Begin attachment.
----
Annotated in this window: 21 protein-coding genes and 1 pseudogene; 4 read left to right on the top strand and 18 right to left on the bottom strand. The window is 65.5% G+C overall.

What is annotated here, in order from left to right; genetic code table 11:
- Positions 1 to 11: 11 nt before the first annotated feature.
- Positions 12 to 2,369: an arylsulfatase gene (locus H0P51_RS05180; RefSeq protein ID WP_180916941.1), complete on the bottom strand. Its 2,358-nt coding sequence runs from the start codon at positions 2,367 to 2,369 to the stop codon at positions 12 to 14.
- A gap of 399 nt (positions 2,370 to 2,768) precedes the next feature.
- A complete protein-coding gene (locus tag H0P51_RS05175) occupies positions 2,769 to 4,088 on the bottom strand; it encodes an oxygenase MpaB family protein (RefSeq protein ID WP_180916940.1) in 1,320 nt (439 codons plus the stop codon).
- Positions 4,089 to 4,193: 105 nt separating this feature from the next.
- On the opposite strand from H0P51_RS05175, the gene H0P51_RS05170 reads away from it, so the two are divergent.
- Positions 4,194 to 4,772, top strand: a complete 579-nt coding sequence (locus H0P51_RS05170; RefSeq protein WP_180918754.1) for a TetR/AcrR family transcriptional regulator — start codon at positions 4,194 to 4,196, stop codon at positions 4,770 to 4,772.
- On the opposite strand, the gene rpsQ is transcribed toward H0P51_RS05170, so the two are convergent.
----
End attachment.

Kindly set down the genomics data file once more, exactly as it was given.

Annotated in this window: 21 protein-coding genes and 1 pseudogene; 4 read left to right on the top strand and 18 right to left on the bottom strand. The window is 65.5% G+C overall.

What is annotated here, in order from left to right; genetic code table 11:
- Positions 1 to 11: 11 nt before the first annotated feature.
- Positions 12 to 2,369: an arylsulfatase gene (locus H0P51_RS05180; RefSeq protein ID WP_180916941.1), complete on the bottom strand. Its 2,358-nt coding sequence runs from the start codon at positions 2,367 to 2,369 to the stop codon at positions 12 to 14.
- A gap of 399 nt (positions 2,370 to 2,768) precedes the next feature.
- A complete protein-coding gene (locus tag H0P51_RS05175) occupies positions 2,769 to 4,088 on the bottom strand; it encodes an oxygenase MpaB family protein (RefSeq protein ID WP_180916940.1) in 1,320 nt (439 codons plus the stop codon).
- Positions 4,089 to 4,193: 105 nt separating this feature from the next.
- On the opposite strand from H0P51_RS05175, the gene H0P51_RS05170 reads away from it, so the two are divergent.
- Positions 4,194 to 4,772, top strand: a complete 579-nt coding sequence (locus H0P51_RS05170; RefSeq protein WP_180918754.1) for a TetR/AcrR family transcriptional regulator — start codon at positions 4,194 to 4,196, stop codon at positions 4,770 to 4,772.
- On the opposite strand, the gene rpsQ is transcribed toward H0P51_RS05170, so the two are convergent.